Film production in North-east
Unlike big budget Hindi and south Indian films, the average investment for north-east films is around Rs 20 lakh. Due to lack of availability of resources, films production remains restricted to local level. The state government provides financial aid for film production. The movies are released through ‘mobile’ cinema format and shown in community halls through LCD projectors to small groups. Since the turnouts of these films are discouraging— some of the movies are released in DVD/CD versions. North-east faces acute shortage of equipment, finance, technicians, theatre and infrastructure. Most of the films are exposed, printed, processed and re- recorded at Kolkata or Chennai or Mumbai. These makes film production more costly.
North-east Cinema restricted to film festivals
Despite national and international acclaim, north-eastern movies have remained restricted to regional level. North-east’s first ever Indian Cinema film festival was organised in Shillong in January 2013. North-east’s first Children Film Festival kicked off in February in the same year. The Festival travelled in 8 cities namely Guwahati, Shillong , Dimapur, Kohima, Aizwal, Agartala, Gangtok and Malbasey. CDs/DVDs of northeastern films are hardly available in the other states. These films are mostly featured in national and international film festivals and remain restricted to a certain class of people. Language is also one of the barriers for restraining north-eastern films to reach to the masses.
Bollywood changing perspective towards North-east
North-east region is gifted with scenic beauty and unspoiled environment. The ethnic, linguistic and cultural diversity of the region is as much breathtaking as its verdant hills, meandering rivers and lush valleys. North-eastern people are art lover and aesthetics in nature and gifted with arts like paintings, dancing, singing, crafting and much more. Manipuri classical dance has gained fame among the country’s performing arts. The choir from Mizoram and Nagaland has gained popularity on the international platform. Renowned Assamese playback singer Bhupen Hazarika popularised Assamese folk music worldwide.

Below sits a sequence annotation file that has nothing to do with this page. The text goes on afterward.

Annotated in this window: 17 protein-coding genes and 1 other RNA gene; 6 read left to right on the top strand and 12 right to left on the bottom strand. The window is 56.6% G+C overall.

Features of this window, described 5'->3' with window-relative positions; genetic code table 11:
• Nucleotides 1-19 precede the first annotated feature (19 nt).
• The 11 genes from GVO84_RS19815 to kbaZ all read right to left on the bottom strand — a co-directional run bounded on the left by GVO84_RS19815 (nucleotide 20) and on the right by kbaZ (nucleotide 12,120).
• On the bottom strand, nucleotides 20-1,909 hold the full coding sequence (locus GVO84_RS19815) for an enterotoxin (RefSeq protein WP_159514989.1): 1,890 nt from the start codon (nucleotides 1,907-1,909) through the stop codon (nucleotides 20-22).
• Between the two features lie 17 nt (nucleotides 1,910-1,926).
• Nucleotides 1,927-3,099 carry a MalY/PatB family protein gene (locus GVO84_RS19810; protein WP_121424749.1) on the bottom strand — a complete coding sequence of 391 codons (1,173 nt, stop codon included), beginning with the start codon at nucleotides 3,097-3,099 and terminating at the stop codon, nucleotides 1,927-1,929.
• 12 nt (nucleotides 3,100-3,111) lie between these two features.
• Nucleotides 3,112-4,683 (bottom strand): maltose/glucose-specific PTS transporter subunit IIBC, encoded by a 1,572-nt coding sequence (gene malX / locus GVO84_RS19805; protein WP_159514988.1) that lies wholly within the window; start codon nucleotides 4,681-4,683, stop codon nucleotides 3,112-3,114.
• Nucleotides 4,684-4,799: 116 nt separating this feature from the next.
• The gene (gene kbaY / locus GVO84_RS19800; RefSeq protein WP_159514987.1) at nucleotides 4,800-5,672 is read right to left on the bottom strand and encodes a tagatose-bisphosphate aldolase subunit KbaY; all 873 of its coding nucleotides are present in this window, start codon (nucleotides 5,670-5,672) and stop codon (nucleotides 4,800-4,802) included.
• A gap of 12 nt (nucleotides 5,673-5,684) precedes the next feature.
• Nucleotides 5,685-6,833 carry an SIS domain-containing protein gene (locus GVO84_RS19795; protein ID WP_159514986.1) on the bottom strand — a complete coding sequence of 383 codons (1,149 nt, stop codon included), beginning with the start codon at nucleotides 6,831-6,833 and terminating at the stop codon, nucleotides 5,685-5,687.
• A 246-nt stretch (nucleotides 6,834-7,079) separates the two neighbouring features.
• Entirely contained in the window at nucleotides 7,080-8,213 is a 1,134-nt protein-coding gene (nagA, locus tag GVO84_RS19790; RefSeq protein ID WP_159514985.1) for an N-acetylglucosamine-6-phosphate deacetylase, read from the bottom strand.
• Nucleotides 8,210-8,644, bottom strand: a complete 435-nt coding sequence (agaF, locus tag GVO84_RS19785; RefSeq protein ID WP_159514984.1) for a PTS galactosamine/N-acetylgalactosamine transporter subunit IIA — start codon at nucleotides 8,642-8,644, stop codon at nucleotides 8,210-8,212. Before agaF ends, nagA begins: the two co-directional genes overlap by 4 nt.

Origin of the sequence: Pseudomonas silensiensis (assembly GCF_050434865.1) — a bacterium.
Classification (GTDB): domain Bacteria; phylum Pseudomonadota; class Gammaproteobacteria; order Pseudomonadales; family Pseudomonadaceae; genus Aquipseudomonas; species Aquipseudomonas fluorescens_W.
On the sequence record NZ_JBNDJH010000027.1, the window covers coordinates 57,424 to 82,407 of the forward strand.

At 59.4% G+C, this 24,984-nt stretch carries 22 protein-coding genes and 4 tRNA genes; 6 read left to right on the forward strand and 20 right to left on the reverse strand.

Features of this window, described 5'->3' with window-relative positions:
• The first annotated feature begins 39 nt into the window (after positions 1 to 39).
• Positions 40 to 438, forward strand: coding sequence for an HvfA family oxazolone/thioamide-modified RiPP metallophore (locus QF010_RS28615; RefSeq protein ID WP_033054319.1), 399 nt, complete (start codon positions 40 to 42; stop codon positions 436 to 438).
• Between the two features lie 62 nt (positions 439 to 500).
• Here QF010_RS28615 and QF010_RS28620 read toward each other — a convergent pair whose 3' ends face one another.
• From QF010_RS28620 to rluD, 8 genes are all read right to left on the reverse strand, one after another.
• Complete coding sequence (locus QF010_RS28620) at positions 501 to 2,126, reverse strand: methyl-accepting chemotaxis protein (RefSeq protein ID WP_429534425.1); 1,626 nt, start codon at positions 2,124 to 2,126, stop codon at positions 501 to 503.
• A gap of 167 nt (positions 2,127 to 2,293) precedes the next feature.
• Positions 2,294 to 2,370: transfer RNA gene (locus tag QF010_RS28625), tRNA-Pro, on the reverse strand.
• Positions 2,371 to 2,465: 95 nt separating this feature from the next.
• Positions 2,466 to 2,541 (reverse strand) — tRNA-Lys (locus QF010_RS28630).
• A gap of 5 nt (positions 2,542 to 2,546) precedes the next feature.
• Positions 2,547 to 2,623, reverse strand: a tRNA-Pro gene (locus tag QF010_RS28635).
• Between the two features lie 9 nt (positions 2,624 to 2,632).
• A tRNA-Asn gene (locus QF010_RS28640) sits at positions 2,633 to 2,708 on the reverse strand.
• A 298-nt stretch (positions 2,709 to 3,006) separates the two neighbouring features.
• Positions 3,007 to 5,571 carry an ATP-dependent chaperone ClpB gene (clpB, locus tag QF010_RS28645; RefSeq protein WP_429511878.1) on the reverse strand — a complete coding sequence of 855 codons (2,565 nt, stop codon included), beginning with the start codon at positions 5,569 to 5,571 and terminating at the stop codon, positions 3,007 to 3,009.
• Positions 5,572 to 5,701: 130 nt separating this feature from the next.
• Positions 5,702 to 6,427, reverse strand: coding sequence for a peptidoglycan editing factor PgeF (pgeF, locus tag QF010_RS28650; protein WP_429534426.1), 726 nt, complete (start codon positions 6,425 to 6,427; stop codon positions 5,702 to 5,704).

But now North-easterns’ voices and works are getting the attention of the Bollywood. Famous Bollywood film maker Sanjay Leela Bhansali is making film on Manipur’s Olympic medal winner boxer Merry Kom. Similarly, Film maker Kalpana Lazmi is working on her upcoming venture on biopic on legendary singer Bhupen Hazarika. Sikkimese singer and director Prashant Rasaily assisted Anurag Basu in Hrithik Roshan-starrer Kites.
Nine-time national award winning filmmaker Jahnu Baruah made his Bollywood debut with Maine Gandhi Ko Nahin Mara. Mania Shankar’s Tango Charlie represented Bodo militants as having cannibalistic tendencies.
North-east has ample shooting locations, North-easterns are artistic in nature, the region has ethnic, linguistic and cultural diversity. Bollywood can make use of these ‘in-house’ resources.
Can the Films become a medium to link other India with North-east
A strategic region for national security, The North-east India has always remained neglected in the rest of India. The insurgency and cross border terrorism overshadowed potentials in this region. Despite lack of finance, poor infrastructural facilities, lack of modern technologies and insurgency, today North-eastern films are acknowledged on national and international platform. Films are the best medium of understanding North-east’s culture and traditions. Also it is a source of employment to youth who otherwise walk on the path of militancy for bread and butter. North-east Cinema is overflowing with talent, only thing it requires a boost to flourish and prosper.
(Courtesy: News Bharati News Services)